[7] In the same connection the appellant argues that the relief granted was improper because, though the action purported to be in equity, it sounded in law and should have been treated as a motion made under section 473, Code of Civil Procedure, to set the decree aside. The same point was decided adversely in Baker v. Baker, 217 Cal. 216, 217 [18 PaCal.2d 61], where the court said: "It is settled that equity will relieve an injured party from the effect of a judgment procured, as was the decree here vacated, by extrinsic fraud. (Sohler v. Sohler, 135 Cal. 323 [67 P. 282, 87 Am.St.Rep. 98]; Bacon v. Bacon, 150 Cal. 477, 481 [89 P. 317]; Simonton v. Los Angeles T. & S. Bank, 192 Cal. 651, 656 [221 P. 368]; Jeffords v. Young, 98 Cal. App. 400, 404 [277 P. 163].) The fact that a party injured by a fraudulent judgment may move in the principal action to have the same set aside does not oust equity of its jurisdiction in this particular. The remedies are distinct and cumulative. The decisions are numerous to the effect that a suit in equity to vacate a judgment procured by extrinsic fraud may be prosecuted by the injured party even though there be available to him in the principal action a motion to vacate under section 473 of the Code of Civil Procedure."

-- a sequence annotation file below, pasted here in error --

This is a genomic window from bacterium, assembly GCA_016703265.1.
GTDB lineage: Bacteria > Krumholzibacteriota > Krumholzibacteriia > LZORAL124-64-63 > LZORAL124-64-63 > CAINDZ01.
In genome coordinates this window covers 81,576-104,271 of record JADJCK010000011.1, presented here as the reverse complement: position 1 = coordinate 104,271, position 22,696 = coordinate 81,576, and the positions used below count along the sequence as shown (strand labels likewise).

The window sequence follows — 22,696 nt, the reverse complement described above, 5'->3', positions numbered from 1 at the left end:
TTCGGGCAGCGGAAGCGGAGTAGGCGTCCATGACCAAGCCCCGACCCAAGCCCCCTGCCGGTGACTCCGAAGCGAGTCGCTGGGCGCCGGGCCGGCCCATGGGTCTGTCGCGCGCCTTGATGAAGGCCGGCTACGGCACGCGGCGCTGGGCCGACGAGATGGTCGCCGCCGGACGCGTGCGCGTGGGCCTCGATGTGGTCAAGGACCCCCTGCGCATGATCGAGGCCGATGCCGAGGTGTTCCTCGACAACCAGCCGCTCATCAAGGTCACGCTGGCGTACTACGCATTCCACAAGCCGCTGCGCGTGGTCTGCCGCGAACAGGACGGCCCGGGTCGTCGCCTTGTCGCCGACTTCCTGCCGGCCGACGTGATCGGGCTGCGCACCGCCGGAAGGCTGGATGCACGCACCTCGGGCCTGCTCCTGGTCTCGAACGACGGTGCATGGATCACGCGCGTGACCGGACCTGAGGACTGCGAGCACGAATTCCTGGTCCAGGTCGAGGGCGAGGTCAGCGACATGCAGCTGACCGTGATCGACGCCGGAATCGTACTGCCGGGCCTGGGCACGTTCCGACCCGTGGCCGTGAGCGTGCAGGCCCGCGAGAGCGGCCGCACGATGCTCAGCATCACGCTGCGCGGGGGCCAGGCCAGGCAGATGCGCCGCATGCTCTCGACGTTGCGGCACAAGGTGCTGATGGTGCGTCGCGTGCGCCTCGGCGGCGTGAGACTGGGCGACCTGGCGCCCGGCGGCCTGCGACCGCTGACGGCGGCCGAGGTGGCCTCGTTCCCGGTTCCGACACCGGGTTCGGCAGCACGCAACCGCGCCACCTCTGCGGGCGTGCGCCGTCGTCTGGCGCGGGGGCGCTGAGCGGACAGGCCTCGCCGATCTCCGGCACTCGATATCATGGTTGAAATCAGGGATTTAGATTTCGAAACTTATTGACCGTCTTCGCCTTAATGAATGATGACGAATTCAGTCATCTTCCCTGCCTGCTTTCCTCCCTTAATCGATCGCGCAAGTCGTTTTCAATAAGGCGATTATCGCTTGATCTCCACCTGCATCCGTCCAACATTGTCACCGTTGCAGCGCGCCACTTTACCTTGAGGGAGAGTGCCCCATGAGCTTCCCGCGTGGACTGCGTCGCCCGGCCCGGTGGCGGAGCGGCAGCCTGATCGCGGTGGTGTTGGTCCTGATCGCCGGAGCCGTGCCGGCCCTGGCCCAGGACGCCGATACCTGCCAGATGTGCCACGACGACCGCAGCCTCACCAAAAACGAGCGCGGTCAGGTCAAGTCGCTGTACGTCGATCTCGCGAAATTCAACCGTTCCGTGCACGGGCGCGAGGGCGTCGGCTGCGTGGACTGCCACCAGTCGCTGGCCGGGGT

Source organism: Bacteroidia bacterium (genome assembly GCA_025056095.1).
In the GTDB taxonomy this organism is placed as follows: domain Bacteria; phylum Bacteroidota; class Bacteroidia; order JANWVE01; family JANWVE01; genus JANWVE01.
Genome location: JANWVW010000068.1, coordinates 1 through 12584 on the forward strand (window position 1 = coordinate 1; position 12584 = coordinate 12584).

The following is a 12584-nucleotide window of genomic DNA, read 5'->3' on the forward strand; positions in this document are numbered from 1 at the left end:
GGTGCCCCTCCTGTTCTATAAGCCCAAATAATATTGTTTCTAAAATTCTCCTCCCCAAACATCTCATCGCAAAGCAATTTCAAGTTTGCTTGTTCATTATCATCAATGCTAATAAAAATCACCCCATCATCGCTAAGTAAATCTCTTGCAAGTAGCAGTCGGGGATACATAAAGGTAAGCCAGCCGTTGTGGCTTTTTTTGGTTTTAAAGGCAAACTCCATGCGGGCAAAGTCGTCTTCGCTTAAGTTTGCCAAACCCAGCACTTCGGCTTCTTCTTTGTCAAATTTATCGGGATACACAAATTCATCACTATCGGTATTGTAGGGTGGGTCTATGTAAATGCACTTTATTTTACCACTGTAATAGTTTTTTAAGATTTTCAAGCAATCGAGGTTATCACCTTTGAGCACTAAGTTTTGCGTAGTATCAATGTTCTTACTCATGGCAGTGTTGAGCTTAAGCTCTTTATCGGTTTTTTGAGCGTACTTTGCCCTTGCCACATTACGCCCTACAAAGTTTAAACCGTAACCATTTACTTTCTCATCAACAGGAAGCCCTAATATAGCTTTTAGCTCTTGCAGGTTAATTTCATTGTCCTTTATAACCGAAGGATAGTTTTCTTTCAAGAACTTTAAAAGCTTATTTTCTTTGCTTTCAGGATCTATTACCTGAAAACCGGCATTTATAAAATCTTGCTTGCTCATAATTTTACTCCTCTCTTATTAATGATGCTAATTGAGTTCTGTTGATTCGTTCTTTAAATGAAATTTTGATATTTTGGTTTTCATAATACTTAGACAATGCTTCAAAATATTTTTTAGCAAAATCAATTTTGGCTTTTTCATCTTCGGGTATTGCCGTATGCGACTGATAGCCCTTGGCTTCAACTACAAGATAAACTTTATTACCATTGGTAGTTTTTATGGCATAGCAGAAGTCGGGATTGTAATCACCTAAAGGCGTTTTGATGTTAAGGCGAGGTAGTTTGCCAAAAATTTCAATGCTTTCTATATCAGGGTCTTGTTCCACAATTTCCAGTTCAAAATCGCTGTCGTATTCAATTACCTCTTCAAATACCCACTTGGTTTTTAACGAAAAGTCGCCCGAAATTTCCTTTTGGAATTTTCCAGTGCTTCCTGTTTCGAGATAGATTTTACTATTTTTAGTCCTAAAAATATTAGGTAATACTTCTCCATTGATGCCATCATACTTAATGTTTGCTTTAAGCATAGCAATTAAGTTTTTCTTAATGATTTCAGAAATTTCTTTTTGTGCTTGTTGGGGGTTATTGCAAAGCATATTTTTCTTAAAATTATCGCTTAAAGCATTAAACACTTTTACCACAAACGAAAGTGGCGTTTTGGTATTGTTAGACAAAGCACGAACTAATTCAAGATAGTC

[8, 9] Finally it is argued that the respondent is estopped by her conduct and that she is guilty of laches in failing to commence her action until six months after the entry of the final decree. Both of these questions are primarily questions of fact and hence within the province of the trial court to decide. [10] As to the defense of estoppel, it was held in the early case of Wells v. Stout, 9 Cal. 479, 491, that the reconciliation coupled with cohabitation in pursuance thereof operates to avoid the agreement for separation. This doctrine was approved and extended in Peters v. Peters, 16 Cal. App. 2d 383, 386, 387 [60 PaCal.2d 313]. "The effect of the reconciliation is to avoid any contract made for the parties by an interlocutory decree with respect to property rights ..." (Citing cases.) Evidence was offered to show that the moneys which respondent received from appellant's father in the [42 Cal. App. 2d 70] nature of alimony were used in part for the joint living expenses of these parties during the period following the interlocutory decree, and that whatever portion was received by respondent after the entry of the final decree was taken in contemplation of appellant's assurances to her that the reconciliation was complete. There is no showing that she received under the agreement anything more than she was entitled to as the wife of appellant. This evidence fully supports the finding against appellant's claim of estoppel.

[11] The question of laches may be decided upon this simple principle of settled law--that when laches does not appear affirmatively on the face of the record it is incumbent upon the party claiming it to prove his claim. [12] One essential element of the plea of laches is injury resulting from the delay. (10 Cal.Jur. 530.) The appellant has not met this burden of proof.

The judgment is affirmed.

Sturtevant, J., and Spence, J., concurred.